Which brings me (naturally without any awkward and disconnected logical leap) to development.  This hopeless middle ground—acknowledge, but do not act—seems to be the path that Oxford is pushing me to take.  In my fieldwork, I am supposed to meticulously follow and document the injustices of the world around me; at the same time, though, I am trained to think that these problems are intractable.  Any effort to solve them, after all, would oversimplify complex local variation, ignore important historical contexts, and involve the subtle exercise of discursive power to construct third world subjects. I am, in short, instructed to become an expert at observing injustice, but will remain impotent with respect to doing anything about it.

There are, I admit, really good reasons for not trying to help people in developing countries.  For one, developing countries are not beggars (any metaphorical suggestions from this post aside).  Not everyone wants to be “helped,” and not every good intention to help people translates into positive results.  This seems to be dawning on the development community more and more: our new fad is randomized experimention, which has the novel consequence of allowing us to know whether development programs actually do what they are supposed to.  That more of aid budgets are going to evaluation and research is, I think, probably a good thing.  What scares me, though, is that, perhaps, when we finally do find something that works in development, we will be too cynical to acknowledge it—it must be a flaw in our evaluation design!  Aid can’t work!  Injustice is immutable!

This brings me back to beggars.  As much of reservoir of what liberal guilt as I am, I don’t think I give just because I feel bad.  And I certainly don’t give because I think that fifty cents is appreciably improve anyone’s life.  I do give—and, more broadly, continue with my naïve aspirations to save the world, or at least a chunk of it—because when I do figure out how to do something, I don’t want to be so blinded that I no longer see injustice and so jaded to think there is nothing I can do about it.

Festive, If Ugly

Coca is shitty.

I mean, it could be better I guess.

Believe it or not, I chose this adjective to describe the town where I am staying—also known as Puerto Francisco de Orellana—carefully.  It would not, for example, be fair to say that Coca is poor.  In fact, according to my interviewees, Coca is, thanks to oil money, pretty well off, a claim that seems corroborated by a high number of new pick-up trucks and preponderance of electronics stores.  It would be similarly inaccurate to say that Coca is particularly dangerous, at least compared to Quito or Guayaquil.

That leaves shitty.  The city has grown explosively in recent years because of an influx of highlanders who came to the rainforest looking for work and land.  The city is bursting out of its seams, a chaotic and jumbled mass of shoddily constructed buildings and half-paved streets, with no central square or parks to speak of.  I’m fairly sure that if someone vomited on a topographical map, played connect the dots with the splatter, and built roads along the lines, the result would be a more logical layout.  I suppose Houston Texas doesn’t have zoning either, but Coca seems worse thanks to the stark contrast between the natural beauty of the selva and the excrescences of human creation.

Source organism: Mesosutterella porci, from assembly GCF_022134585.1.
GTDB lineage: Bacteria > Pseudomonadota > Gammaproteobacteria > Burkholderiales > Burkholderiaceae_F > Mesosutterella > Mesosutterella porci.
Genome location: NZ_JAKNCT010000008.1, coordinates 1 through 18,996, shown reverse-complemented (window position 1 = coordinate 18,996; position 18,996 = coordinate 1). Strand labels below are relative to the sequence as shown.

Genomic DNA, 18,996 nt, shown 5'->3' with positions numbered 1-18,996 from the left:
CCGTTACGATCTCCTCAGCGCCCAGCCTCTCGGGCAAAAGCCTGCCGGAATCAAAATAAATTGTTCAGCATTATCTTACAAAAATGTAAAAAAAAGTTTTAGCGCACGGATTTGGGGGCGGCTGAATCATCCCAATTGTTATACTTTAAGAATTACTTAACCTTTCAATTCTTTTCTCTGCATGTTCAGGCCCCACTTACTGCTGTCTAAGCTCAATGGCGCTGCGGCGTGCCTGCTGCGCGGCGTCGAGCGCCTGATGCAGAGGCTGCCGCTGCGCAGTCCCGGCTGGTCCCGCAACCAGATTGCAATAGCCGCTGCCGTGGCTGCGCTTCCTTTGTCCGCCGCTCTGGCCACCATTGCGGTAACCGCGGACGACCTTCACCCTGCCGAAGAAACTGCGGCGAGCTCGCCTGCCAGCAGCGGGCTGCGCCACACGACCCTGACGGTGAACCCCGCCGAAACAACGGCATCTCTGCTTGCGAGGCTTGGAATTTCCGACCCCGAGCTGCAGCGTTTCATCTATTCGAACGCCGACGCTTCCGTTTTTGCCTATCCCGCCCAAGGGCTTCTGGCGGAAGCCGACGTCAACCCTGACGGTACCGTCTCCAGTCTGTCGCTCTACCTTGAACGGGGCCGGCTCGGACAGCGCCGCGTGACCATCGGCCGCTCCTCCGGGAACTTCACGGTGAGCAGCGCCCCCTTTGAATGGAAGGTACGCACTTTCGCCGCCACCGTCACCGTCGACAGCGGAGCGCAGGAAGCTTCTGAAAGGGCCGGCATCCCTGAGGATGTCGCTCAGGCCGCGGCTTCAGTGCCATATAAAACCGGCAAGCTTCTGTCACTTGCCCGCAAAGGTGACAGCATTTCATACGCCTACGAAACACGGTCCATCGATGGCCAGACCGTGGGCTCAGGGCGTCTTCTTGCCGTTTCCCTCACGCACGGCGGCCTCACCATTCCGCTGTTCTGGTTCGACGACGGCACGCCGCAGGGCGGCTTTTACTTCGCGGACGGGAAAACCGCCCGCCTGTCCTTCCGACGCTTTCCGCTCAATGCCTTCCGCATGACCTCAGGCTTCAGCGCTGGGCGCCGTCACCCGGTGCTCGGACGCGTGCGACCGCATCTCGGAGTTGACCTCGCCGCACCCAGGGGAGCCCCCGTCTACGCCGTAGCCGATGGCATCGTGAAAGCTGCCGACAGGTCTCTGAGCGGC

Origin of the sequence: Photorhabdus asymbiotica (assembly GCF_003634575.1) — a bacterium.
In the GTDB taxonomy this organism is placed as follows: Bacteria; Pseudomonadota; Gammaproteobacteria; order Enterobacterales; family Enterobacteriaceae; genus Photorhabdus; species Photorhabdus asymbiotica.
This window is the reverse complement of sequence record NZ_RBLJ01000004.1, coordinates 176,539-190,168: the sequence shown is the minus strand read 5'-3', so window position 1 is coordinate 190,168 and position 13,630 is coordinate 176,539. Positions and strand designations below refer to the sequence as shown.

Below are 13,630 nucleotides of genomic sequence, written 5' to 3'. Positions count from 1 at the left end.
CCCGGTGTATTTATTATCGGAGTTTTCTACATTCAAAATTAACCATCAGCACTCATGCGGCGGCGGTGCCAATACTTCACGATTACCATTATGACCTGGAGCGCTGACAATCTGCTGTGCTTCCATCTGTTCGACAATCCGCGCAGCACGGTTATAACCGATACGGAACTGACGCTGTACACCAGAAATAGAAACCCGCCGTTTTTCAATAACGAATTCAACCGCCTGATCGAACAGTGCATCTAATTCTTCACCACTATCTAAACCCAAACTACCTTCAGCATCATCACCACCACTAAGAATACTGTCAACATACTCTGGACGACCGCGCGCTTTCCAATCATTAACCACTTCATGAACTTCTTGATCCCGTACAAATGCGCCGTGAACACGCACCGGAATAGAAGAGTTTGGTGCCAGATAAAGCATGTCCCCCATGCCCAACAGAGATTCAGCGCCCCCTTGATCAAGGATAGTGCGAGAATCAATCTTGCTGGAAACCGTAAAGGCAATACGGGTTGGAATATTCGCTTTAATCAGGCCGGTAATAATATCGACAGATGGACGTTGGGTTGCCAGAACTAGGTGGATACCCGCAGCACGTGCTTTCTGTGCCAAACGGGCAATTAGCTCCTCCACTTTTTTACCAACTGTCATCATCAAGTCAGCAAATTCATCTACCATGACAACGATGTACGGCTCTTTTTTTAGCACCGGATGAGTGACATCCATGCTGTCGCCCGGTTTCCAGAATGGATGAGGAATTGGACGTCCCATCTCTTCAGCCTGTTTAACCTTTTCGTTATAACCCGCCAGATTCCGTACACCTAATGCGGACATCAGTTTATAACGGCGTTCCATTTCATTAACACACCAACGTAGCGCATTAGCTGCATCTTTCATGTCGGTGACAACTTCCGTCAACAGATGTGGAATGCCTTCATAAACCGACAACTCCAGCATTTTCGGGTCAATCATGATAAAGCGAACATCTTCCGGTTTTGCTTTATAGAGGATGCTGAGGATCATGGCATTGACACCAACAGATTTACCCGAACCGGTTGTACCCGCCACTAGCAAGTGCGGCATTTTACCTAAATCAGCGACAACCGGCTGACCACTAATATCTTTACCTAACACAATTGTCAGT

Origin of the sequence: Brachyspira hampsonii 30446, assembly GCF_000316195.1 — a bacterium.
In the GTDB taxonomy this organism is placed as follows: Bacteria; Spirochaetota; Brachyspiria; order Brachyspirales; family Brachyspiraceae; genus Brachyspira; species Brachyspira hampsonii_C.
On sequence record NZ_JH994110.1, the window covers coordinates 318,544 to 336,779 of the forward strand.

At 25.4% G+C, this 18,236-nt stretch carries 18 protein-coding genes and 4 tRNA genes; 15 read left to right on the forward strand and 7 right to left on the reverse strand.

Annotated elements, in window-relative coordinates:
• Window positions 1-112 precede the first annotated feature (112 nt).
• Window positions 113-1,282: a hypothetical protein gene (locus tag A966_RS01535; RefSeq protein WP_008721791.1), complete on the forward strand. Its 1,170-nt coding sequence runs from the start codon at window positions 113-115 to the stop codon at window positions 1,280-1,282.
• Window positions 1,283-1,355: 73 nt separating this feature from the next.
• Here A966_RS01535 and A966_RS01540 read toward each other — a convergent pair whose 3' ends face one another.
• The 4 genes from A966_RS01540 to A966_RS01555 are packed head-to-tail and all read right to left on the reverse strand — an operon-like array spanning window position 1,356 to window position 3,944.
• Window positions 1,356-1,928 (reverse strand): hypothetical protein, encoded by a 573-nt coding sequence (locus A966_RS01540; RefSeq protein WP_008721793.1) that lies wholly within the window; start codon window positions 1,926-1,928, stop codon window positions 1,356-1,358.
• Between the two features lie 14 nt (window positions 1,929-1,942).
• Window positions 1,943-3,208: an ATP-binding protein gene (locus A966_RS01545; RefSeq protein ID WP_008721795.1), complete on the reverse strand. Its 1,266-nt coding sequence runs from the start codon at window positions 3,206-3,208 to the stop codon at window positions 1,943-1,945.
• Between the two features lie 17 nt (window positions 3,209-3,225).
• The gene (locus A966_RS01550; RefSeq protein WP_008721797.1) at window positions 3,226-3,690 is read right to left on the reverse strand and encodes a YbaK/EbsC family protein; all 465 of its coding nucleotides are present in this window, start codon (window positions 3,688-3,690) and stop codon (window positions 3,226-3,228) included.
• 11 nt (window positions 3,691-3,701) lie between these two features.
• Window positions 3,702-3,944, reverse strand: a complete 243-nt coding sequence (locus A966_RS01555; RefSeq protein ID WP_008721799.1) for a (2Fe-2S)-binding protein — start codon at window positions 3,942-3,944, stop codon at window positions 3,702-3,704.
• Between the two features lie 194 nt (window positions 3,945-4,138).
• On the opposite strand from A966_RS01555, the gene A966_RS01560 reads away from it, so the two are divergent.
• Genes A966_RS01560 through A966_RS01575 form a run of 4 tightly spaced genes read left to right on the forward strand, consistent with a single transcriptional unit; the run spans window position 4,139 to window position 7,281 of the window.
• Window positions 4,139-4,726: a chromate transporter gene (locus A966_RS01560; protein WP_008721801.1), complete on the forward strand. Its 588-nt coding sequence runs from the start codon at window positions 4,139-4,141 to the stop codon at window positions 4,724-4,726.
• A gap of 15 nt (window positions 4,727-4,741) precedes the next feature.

I suppose that as long as I’m heartlessly ripping into the city, I might as well put it all out there.  As a ‘fronteir town’ in Ecuador’s Wild Wild East, Coca has something of a rough edge.  The city is absolutely filthy, one part thanks to a careless citizenry and another part thanks to a constant drizzle that turns everything into mud.  The hotels are all chucked into the center of town, where the noise of tanker trucks and buses crossing the Napo River to the south is just constant enough to drown out the non-stop shouting and reggaton of the bars catering to oil-boom bachelors.  My position on the city is further biased by the utter absence of any food that isn’t greasy fried chicken.

While I’m on some level writing this just for the sake of description (I’m in the Amazon—which is awesome—so I’m not really expecting much in the way of sympathy), I’m also writing because tonight, Francisco de Orellana is celebrating.  I’ve yet to really get a handle on what this festival is about, though I think it is marking the time when two administrative cantons were combined to create the present jurisdiction (Can I get a “hell yes?”).  Whatever the reason, though, the Coco-ans seem to be having a good time: the streets are full of food stands and beer carts, music is blaring, and a nearby deserted lot has been turned into a gigantic dance floor.

AidWatch—the blog of NYU Professor and development-hater* William Easterly—had a great post recently about how poor people in rural Ghana do not, primarily, think of themselves as poor people.  They think of themselves, above all else, as Christians.  That’s not to say that they are ignorant of their disadvantaged position in the grand scheme of the world; just that they don’t identify by it.  I suppose the same could be said of the Orellanans.   Perhaps when I see them, I see residents-of-a-really-shitty-town, but if I asked them, I’m sure they would describe them as De Oriente or Catholic or Kichwa or Ecuadorian or any number of other things.  They may know that their town isn’t the greatest, but tonight they are celebrating it anyway, because it’s theirs.

That’s enough thought for now.  The Meringue is heating up—it’s time to make like Freshman Year at Princeton and go awkwardly dance with myself.